Millions of American workers will be getting a shorter paycheck and a longer work week if the Bush administration’s proposed changes to Fair Labor Standard Act (FLSA) regulations are carried out. The new guidelines would enable employers to categorize even low-paid workers as “managers, administrators and professionals,” allowing them to avoid the obligation to pay time-and-a-half for all time worked after 40 hours in a week.
According to AFL-CIO spokesperson Kathy Roeder, up to 3 million of the 80 million workers currently covered under the FLSA may lose their protection. “This is a pay cut for middle-class earners,” said Roeder, noting that many white collar workers earning as little as $22,000 base pay could now be in danger of being designated as “managers” and losing their overtime premium.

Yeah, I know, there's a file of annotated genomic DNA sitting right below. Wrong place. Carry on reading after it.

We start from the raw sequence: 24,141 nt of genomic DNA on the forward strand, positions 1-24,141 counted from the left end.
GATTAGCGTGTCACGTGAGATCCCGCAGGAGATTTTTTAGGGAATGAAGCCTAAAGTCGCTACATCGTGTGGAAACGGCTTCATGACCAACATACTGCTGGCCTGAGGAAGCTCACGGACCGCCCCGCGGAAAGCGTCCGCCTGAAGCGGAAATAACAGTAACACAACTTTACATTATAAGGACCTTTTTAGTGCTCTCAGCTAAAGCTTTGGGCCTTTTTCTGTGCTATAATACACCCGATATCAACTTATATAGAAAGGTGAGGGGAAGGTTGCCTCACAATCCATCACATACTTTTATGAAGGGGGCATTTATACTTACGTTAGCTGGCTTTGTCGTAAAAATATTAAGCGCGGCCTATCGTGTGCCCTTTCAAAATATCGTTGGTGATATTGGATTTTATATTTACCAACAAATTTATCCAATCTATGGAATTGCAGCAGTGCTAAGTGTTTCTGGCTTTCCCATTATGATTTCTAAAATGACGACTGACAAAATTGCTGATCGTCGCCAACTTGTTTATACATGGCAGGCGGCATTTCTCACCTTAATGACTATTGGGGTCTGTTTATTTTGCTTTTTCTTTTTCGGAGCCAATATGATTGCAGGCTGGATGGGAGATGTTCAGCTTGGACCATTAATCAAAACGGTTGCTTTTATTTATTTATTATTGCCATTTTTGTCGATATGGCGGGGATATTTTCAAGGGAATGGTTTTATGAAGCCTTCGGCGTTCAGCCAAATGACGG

“The Fair Labor Standard Act was originally passed in 1938 to guarantee that the United States would operate under the standard of a 40-hour work week,” said Roeder, warning that many workers could face new overtime burdens when employers lose their financial incentive to limit the work week to 40 hours.
No legislative approval is required for the administration’s proposed new definitions of “managers” and “administrators,” but there is a 90-day comment period. Roeder noted that there has been a tremendous response from the AFL-CIO’s “e-activist” network with messages to the White House and both houses of Congress.
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